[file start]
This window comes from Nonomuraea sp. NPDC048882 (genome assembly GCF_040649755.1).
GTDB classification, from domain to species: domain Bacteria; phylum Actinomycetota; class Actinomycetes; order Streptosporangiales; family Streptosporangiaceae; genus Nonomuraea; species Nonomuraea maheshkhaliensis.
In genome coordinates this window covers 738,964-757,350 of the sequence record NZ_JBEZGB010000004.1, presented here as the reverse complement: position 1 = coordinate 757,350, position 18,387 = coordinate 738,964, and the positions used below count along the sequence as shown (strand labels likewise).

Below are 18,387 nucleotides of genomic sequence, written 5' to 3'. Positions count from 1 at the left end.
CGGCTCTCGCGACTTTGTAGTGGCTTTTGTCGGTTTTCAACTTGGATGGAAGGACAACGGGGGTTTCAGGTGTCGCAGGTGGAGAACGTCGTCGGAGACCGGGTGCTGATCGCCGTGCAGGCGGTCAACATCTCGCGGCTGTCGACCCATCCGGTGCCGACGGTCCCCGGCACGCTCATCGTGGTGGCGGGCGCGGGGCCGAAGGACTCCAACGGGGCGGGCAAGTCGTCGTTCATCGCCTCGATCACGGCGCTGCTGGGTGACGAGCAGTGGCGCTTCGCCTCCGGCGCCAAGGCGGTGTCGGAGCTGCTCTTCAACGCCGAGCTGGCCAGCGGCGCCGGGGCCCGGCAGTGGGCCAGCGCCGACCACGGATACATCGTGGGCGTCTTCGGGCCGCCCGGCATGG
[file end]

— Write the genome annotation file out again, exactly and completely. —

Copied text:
This window comes from Nonomuraea sp. NPDC048882 (genome assembly GCF_040649755.1).
GTDB classification, from domain to species: domain Bacteria; phylum Actinomycetota; class Actinomycetes; order Streptosporangiales; family Streptosporangiaceae; genus Nonomuraea; species Nonomuraea maheshkhaliensis.
In genome coordinates this window covers 738,964-757,350 of the sequence record NZ_JBEZGB010000004.1, presented here as the reverse complement: position 1 = coordinate 757,350, position 18,387 = coordinate 738,964, and the positions used below count along the sequence as shown (strand labels likewise).

Below are 18,387 nucleotides of genomic sequence, written 5' to 3'. Positions count from 1 at the left end.
CGGCTCTCGCGACTTTGTAGTGGCTTTTGTCGGTTTTCAACTTGGATGGAAGGACAACGGGGGTTTCAGGTGTCGCAGGTGGAGAACGTCGTCGGAGACCGGGTGCTGATCGCCGTGCAGGCGGTCAACATCTCGCGGCTGTCGACCCATCCGGTGCCGACGGTCCCCGGCACGCTCATCGTGGTGGCGGGCGCGGGGCCGAAGGACTCCAACGGGGCGGGCAAGTCGTCGTTCATCGCCTCGATCACGGCGCTGCTGGGTGACGAGCAGTGGCGCTTCGCCTCCGGCGCCAAGGCGGTGTCGGAGCTGCTCTTCAACGCCGAGCTGGCCAGCGGCGCCGGGGCCCGGCAGTGGGCCAGCGCCGACCACGGATACATCGTGGGCGTCTTCGGGCCGCCCGGCATGG